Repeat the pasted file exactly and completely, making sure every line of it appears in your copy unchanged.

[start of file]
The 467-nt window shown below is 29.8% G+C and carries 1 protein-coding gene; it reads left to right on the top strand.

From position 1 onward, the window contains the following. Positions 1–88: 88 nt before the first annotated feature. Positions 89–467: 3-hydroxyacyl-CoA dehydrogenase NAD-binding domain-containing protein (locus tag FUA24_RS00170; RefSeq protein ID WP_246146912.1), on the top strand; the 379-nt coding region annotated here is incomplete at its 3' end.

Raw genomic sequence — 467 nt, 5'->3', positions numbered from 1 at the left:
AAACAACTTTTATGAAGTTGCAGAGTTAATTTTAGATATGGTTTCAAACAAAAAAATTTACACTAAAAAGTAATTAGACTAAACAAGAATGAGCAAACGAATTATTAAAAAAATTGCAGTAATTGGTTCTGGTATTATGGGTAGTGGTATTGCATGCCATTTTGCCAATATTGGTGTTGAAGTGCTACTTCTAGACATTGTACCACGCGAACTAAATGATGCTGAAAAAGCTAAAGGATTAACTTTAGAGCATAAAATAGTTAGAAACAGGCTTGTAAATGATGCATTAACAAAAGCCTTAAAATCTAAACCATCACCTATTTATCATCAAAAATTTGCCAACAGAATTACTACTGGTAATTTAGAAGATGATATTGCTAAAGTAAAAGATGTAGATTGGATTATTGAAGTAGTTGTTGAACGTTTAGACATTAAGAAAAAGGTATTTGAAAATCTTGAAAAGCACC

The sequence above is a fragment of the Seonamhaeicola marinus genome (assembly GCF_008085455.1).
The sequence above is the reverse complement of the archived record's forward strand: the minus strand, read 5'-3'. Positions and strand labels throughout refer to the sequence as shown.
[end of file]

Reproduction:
The 467-nt window shown below is 29.8% G+C and carries 1 protein-coding gene; it reads left to right on the top strand.

From position 1 onward, the window contains the following. Positions 1–88: 88 nt before the first annotated feature. Positions 89–467: 3-hydroxyacyl-CoA dehydrogenase NAD-binding domain-containing protein (locus tag FUA24_RS00170; RefSeq protein ID WP_246146912.1), on the top strand; the 379-nt coding region annotated here is incomplete at its 3' end.

Raw genomic sequence — 467 nt, 5'->3', positions numbered from 1 at the left:
AAACAACTTTTATGAAGTTGCAGAGTTAATTTTAGATATGGTTTCAAACAAAAAAATTTACACTAAAAAGTAATTAGACTAAACAAGAATGAGCAAACGAATTATTAAAAAAATTGCAGTAATTGGTTCTGGTATTATGGGTAGTGGTATTGCATGCCATTTTGCCAATATTGGTGTTGAAGTGCTACTTCTAGACATTGTACCACGCGAACTAAATGATGCTGAAAAAGCTAAAGGATTAACTTTAGAGCATAAAATAGTTAGAAACAGGCTTGTAAATGATGCATTAACAAAAGCCTTAAAATCTAAACCATCACCTATTTATCATCAAAAATTTGCCAACAGAATTACTACTGGTAATTTAGAAGATGATATTGCTAAAGTAAAAGATGTAGATTGGATTATTGAAGTAGTTGTTGAACGTTTAGACATTAAGAAAAAGGTATTTGAAAATCTTGAAAAGCACC

The sequence above is a fragment of the Seonamhaeicola marinus genome (assembly GCF_008085455.1).
The sequence above is the reverse complement of the archived record's forward strand: the minus strand, read 5'-3'. Positions and strand labels throughout refer to the sequence as shown.